Focus Friday: The Marshmallow TestPosted by Haute Mama Heidi
Oh, how we squirmed and giggled here at Haute Mama HQ when we recently stumbled across this little gem of a clip on You Tube.
It’s all about the Marshmallow test – an experiment devised by Walter Meschel in 1960 to determine a child’s impulsivity, or capacity to cope with the concept of delayed gratification.
The premise is simple, if excruciating. You give a child a single marshmallow and explain that you’re leaving the room for 20 minutes. If they haven’t eaten it by the time you come back, you’ll give them another one. Alternatively, they can eat the marshmallow straight away but if they do so, they won’t get a second one. The child who resists temptation is rewarded with the gooey goods in the form of a second marshmallow, while the child who can’t wait gets only one.
The point? Apparently the way a child responds to this test at the age of 4 years old determines how they’ll cope with bigger challenges later in life. Mischel found that 100% of the children who resisted the urge to eat the marshmallow did well at school, while 80% of those who were overcome by temptation and settled for the instant gratification of a single marshmallow had problems paying attention at school and maintaining friendships with their peers.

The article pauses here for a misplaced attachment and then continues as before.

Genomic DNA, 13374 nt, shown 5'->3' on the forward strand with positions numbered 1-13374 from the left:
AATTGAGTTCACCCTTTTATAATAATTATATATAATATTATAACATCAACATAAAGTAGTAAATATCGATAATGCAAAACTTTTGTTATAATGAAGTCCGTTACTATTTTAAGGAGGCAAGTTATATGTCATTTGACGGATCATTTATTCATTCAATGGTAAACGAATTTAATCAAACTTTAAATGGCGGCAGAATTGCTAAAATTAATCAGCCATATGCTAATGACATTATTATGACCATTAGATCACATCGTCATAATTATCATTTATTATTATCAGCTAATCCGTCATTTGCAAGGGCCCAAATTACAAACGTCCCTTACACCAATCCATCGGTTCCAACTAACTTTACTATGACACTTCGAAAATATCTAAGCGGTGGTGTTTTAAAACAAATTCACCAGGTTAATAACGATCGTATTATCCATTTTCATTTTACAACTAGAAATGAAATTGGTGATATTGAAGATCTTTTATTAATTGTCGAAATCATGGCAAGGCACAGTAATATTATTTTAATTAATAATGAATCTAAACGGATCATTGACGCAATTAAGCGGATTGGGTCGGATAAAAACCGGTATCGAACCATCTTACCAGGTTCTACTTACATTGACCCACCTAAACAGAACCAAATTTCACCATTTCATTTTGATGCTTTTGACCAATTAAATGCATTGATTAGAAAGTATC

Cue yet more parental paranoia here at Haute Mama Towers. We are a little freaked out at the notion that our offspring might be destined to a life of haphazard impulsivity, unable to wait for ANYTHING, if they don’t pass this test. The lovely Fiona, the original Haute Mama, confessed thusly: “I kind of convinced myself that my daughter probably wouldn’t pass this test because of the pesky marshmallow. She has her father’s focus when she’s working on something (Daddy is an optical engineer – yawn) but she is completely her mother’s daughter when it comes to sweet things. I have no willpower when it comes to candy (especially those gummy snakes, mmm) and yet I’ve turned out reasonably well adjusted (?) and can wait for lots of other things, and even enjoy the anticipation that comes with waiting. So perhaps she’ll turn out fine after all. Albeit with a sweet tooth.”
What do you think? Would your child dive right in, sacrificing the loss of a second marshmallow for the joy of an instant sugar hit, no matter how short-lived? Or would your little one restrain themselves by any means necessary in order to buy a double dose of deliciousness? And does it really matter? You could argue that the child who lacks control over their impulses when it comes to sweet treats is simply a pleasure-seeker, destined not to a life of doom but to one of spontaneity and fun. We know plenty of adults who have even less control over their impulses than the kids in that video, and yet they’re often the life and soul of the party – the people everyone loves hanging out with. So maybe self-control is over-rated?
We haven’t had the heart to try this on the Haute Mama offspring yet – it seems a little cruel – and we’re not sure how we’d fare under such test conditions either. What’s that you say? How would we like a G&T with ice and a slice right this very second? Or two, if we’re prepared to sit and stare at the first one for half an hour. Now that’s what we call an agonising decision.
What would you do? And do you think the ability to delay gratification really matters?
Picture credit: D Sharon Pruitt